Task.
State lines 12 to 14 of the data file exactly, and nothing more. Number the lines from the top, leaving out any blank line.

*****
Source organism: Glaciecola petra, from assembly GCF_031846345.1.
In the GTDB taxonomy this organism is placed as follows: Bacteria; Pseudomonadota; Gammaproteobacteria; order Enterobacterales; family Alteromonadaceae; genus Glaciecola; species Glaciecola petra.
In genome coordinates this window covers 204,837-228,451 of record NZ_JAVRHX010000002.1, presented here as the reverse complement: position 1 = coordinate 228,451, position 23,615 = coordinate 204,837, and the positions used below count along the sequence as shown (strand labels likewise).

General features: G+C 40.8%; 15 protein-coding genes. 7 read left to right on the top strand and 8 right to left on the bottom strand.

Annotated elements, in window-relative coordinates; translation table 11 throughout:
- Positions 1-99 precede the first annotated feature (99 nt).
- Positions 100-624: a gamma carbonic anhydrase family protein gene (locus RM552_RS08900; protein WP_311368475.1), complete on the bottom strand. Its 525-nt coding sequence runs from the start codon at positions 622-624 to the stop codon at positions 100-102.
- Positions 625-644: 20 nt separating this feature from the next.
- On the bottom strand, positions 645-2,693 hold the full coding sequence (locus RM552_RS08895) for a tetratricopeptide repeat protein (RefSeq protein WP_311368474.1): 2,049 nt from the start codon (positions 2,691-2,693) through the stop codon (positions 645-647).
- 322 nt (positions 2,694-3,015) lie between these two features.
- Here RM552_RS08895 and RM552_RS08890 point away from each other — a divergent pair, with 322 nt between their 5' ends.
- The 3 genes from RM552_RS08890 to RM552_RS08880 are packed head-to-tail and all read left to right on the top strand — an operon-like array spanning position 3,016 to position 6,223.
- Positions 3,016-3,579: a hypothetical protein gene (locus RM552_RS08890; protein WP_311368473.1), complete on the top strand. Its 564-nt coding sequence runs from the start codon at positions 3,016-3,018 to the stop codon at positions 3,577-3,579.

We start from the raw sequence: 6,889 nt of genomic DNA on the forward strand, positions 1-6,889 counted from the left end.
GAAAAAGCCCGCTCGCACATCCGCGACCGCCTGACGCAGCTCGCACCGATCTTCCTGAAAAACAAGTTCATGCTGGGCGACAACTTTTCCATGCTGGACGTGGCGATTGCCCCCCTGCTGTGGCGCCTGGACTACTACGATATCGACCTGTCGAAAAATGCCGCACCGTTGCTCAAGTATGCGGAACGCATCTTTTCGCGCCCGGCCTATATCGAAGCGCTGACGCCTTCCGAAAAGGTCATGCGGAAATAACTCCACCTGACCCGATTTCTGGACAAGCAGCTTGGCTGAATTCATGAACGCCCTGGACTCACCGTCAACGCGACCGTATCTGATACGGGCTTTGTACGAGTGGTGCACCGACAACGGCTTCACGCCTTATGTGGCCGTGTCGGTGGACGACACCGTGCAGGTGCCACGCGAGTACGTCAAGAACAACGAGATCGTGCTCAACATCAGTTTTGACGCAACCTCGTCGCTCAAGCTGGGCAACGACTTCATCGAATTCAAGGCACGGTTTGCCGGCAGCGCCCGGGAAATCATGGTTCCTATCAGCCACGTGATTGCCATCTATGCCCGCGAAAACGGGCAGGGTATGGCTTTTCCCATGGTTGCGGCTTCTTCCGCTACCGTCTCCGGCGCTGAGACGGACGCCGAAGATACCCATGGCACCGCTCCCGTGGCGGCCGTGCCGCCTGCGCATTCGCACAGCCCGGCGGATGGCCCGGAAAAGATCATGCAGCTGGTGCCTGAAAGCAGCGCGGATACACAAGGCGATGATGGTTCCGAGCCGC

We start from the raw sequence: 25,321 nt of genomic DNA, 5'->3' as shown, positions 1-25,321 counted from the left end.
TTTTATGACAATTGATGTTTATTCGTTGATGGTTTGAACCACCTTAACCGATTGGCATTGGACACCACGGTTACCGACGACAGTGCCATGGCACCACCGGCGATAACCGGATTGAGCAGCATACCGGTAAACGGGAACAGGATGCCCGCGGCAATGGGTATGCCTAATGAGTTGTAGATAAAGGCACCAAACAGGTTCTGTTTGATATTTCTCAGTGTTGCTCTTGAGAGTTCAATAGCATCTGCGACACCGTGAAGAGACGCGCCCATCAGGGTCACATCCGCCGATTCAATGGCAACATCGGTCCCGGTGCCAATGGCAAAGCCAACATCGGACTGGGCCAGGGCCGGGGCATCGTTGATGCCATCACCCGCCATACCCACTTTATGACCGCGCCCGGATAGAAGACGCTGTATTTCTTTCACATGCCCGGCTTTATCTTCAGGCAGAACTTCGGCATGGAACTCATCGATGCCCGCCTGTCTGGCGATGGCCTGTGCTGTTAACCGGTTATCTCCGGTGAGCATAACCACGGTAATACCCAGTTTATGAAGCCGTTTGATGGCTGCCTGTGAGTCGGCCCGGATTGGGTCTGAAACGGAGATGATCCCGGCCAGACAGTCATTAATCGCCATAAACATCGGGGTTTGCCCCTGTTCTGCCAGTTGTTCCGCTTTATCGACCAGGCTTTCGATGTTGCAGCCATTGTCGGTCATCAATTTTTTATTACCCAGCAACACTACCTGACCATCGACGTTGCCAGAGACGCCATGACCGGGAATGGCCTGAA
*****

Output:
- The 3 genes from RM552_RS08890 to RM552_RS08880 are packed head-to-tail and all read left to right on the top strand — an operon-like array spanning position 3,016 to position 6,223.
- Positions 3,016-3,579: a hypothetical protein gene (locus RM552_RS08890; protein WP_311368473.1), complete on the top strand. Its 564-nt coding sequence runs from the start codon at positions 3,016-3,018 to the stop codon at positions 3,577-3,579.

We start from the raw sequence: 6,889 nt of genomic DNA on the forward strand, positions 1-6,889 counted from the left end.